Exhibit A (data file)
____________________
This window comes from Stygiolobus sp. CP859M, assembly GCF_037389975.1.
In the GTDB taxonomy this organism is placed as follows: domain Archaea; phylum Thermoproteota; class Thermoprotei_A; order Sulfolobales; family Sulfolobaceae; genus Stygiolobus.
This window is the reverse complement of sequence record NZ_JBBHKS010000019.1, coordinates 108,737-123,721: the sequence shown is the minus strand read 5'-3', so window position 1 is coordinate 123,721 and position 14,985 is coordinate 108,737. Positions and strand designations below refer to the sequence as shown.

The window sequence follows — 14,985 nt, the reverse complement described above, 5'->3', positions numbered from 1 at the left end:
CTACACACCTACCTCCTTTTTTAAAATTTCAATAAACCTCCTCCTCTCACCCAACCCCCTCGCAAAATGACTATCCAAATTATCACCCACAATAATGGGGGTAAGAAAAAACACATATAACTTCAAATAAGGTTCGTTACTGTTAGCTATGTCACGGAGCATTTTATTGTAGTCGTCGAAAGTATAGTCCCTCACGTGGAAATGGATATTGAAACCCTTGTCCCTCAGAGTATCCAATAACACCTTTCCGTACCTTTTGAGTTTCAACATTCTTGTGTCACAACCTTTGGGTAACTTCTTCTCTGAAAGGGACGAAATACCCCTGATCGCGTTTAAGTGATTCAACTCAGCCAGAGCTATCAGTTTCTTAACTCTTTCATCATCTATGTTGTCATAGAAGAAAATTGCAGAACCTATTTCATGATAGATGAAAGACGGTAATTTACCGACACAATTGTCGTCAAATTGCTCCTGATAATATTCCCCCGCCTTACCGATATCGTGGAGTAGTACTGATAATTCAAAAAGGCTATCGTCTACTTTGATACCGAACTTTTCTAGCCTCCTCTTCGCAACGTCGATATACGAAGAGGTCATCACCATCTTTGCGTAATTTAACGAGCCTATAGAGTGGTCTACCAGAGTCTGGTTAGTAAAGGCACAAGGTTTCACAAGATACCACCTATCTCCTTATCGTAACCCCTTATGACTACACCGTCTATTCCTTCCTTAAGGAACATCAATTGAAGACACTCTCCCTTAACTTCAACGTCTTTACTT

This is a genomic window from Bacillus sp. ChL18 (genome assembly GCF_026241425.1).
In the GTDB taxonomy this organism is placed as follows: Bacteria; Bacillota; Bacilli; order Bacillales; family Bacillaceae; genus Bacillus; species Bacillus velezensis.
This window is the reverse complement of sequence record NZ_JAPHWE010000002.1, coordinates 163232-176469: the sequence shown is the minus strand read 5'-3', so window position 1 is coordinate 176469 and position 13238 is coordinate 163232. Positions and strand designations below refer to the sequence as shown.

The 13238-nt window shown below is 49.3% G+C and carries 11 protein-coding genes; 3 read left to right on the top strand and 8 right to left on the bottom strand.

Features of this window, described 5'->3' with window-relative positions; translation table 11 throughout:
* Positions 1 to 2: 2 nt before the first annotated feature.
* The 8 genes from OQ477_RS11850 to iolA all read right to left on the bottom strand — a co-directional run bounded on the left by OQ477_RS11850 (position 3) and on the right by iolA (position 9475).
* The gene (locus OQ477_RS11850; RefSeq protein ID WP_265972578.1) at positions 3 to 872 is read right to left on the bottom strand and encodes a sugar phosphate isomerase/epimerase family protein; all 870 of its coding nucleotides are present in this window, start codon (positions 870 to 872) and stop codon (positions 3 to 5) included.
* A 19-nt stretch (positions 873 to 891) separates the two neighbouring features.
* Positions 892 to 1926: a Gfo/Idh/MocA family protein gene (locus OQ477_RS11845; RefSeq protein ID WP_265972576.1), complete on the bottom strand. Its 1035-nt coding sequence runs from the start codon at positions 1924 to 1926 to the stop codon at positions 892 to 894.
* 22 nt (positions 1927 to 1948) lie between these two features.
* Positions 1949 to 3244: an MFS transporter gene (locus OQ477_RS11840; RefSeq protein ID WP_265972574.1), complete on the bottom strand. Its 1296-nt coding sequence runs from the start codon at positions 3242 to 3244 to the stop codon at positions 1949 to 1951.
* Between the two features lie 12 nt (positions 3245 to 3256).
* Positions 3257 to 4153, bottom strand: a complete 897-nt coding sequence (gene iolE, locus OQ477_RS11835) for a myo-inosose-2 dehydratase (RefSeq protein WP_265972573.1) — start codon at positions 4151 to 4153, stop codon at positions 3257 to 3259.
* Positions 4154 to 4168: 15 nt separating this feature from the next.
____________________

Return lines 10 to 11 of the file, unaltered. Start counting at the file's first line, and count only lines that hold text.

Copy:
Features of this window, described 5'->3' with window-relative positions; translation table 11 throughout:
* Positions 1 to 2: 2 nt before the first annotated feature.